Good fortune seems to come in even numbers for Street Fighter. That’s not to say other entries in this 36-year-old fighting game series are bad per se – but gamers around in the early 90s will remember what a seismic influence Street Fighter 2 had both at home and in arcades. Street Fighter 4 then saw a huge evolution in the series’ move to 3D graphics and online play. So it makes sense that Street Fighter 6 is set to rejuvenate not just the series but fighting games for a whole new generation.
A lot of this comes down to not completely rewriting the rules (it’s still mostly about using flashy moves to beat the stuffing out of each other, after all) but putting together all the fundamentals of what made past entries so good, opening them up to a wider audience, and expanding the ways non-hardcore purists can enjoy what’s on offer. The result is one of the most complete and confident games Capcom has released in years, which coming after big hitters like the remake of Resident Evil 4 is really saying something.
The greatest hits
We found lots to like about Street Fighter 5, but it warranted criticism for its dearth of content at launch. Street Fighter 6 comprehensively addresses that right out the gate. This game is properly packed across three modes: Fighting Ground, Battle Hub, and a completely different single-player story mode called World Tour.
Fighting Ground contains everything you’d expect a fighting game to have, including versus modes, online matchmaking, private lobbies, training mode, and the traditional arcade mode, which sounds pretty straightforward until you recall Street Fighter 5 took a whole year just to add the latter.
The visuals have also taken a beautiful leap forward thanks to Capcom’s fantastic RE Engine, as first seen in Resident Evil 7 and that series’ modern remakes. But rather than go completely photorealistic like its rivals Mortal Kombat and Tekken, it retains its own unique style, now with street art flourishes seen in some of the new techniques that make the screen absolutely pop. Fights are still on a 2D plane but it’s staggering how much depth and detail is in the backgrounds of each stage.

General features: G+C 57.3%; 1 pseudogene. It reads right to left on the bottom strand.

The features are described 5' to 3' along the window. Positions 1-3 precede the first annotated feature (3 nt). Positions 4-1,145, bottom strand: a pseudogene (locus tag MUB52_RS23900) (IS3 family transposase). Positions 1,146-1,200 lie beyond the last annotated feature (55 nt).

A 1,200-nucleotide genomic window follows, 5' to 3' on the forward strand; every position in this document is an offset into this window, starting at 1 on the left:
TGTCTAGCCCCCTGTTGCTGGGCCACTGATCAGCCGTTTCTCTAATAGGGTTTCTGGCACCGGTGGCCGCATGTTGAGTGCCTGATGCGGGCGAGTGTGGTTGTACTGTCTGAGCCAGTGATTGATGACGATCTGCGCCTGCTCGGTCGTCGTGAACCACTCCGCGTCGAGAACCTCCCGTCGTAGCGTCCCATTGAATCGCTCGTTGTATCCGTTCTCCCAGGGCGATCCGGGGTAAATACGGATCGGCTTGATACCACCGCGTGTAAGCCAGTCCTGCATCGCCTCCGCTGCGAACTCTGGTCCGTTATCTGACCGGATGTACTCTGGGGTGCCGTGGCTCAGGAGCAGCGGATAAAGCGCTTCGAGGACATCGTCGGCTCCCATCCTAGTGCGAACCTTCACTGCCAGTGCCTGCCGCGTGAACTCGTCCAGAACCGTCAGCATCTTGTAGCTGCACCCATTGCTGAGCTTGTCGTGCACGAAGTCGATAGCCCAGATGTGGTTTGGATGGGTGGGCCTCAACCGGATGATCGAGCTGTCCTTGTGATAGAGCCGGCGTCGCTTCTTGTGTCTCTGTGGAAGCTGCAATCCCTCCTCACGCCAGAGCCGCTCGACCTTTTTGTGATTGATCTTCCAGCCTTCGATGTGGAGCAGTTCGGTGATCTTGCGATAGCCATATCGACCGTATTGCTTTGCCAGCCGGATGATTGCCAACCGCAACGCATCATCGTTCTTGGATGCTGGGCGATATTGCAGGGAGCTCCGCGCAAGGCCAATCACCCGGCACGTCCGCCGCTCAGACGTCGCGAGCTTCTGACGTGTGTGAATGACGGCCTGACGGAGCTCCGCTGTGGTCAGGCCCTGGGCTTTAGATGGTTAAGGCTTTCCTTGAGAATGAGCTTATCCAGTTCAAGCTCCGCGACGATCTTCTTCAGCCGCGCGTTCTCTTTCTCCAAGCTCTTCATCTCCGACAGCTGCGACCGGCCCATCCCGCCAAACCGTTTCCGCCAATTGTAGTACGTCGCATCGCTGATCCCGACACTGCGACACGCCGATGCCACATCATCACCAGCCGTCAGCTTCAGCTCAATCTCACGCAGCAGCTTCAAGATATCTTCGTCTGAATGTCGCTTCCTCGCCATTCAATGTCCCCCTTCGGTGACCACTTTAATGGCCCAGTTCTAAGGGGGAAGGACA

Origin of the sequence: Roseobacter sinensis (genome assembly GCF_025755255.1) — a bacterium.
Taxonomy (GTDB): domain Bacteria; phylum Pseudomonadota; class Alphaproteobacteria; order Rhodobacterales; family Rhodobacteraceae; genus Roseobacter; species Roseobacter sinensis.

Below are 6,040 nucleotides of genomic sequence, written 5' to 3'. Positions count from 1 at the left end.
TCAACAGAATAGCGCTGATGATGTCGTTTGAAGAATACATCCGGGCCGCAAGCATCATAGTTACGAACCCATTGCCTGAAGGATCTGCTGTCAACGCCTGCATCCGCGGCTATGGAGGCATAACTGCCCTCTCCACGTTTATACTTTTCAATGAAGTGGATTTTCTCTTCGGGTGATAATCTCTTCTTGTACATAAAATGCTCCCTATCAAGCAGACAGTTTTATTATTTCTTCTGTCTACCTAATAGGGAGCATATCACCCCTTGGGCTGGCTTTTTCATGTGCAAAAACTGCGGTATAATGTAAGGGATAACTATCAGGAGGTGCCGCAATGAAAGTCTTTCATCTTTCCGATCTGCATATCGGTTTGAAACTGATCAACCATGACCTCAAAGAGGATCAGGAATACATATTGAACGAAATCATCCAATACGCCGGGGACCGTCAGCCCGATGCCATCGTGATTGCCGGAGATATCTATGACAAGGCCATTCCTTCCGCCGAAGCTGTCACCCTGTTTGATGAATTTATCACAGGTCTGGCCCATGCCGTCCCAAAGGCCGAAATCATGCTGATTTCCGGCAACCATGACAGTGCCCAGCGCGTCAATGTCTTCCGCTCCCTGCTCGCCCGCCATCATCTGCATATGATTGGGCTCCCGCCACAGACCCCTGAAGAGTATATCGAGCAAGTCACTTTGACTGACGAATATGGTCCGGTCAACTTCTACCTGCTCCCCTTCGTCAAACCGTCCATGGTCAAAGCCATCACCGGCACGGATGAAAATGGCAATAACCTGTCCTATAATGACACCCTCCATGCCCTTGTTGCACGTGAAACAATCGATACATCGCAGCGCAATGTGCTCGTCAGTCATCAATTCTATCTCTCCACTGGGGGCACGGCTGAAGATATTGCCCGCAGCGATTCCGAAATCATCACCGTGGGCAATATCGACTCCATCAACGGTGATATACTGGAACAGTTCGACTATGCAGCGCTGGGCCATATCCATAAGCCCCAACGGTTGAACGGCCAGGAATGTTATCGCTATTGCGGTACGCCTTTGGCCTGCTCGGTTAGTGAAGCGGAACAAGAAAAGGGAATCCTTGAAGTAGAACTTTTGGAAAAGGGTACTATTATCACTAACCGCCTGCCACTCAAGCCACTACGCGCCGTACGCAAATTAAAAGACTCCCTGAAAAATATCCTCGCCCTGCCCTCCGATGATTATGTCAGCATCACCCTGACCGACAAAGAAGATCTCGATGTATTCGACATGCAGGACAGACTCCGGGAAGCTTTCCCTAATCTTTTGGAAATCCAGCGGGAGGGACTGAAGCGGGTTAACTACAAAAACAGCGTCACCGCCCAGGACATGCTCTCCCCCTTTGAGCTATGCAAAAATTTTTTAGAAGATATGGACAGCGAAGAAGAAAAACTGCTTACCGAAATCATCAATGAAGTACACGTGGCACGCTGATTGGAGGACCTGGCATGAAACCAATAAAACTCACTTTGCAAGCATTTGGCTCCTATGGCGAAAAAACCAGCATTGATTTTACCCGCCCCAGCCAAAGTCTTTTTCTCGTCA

What really makes Street Fighter 6 stand out the most is how it’s also finally a move forward in the series timeline since Street Fighter 3. The impressive roster of 18 fighters at launch includes all of Street Fighter 2‘s eight original world warriors, so it’s fascinating to see how they have grown older and wiser. Other fan favourites have also had a makeover (yes, they finally found some trousers for Cammy). Joining them are some exciting new additions that provide diversity in both representation and function, such as tricksy African-American ninja Kimberly or brawny Italian gladiator Marisa.
Better still they’re complemented by an excellent soundtrack, which not only gives familiar characters new themes to reflect their own growth but also harken back to the hip-hop influences heard in Street Fighter 3: Third Strike. We’ve never felt so pumped during the character select screen.
There’s plenty to get stuck into working out each character’s quirks, such as French fashion model Manon, whose specialty in judo grants her medals that make her throws more powerful and balletically graceful throughout a match. Other fighters have similar unique mechanics, such as how sadistic Korean assassin Juri has a kick that gives her a resource called Fuha that makes her other attacks more powerful. Hongkongese breakdancer Jamie has a special (supposedly non-alcholic) drink that will permanently buff his powers in a round after he’s taken four swigs.
On top of that is a new Drive system that replaces its predecessor’s convoluted V-system. It essentially takes the coolest mechanics from across the series, such as powerful EX moves, the third game’s parry, and the fourth’s focus counter, and neatly ties them all to one readable gauge beneath your health bar. You also have to be mindful of how you use it since these abilities can still be countered, while overuse puts you in a knackered ‘burnout’ state.
For new players just trying to get to grips with the basics, these mechanics as well as each individual fighter are very well explained in a pretty robust training mode. More importantly, you can also choose between the classic six-button control type or a new modern, Super Smash Bros-style control scheme that lets you pull off special moves without having to memorise or execute complex inputs.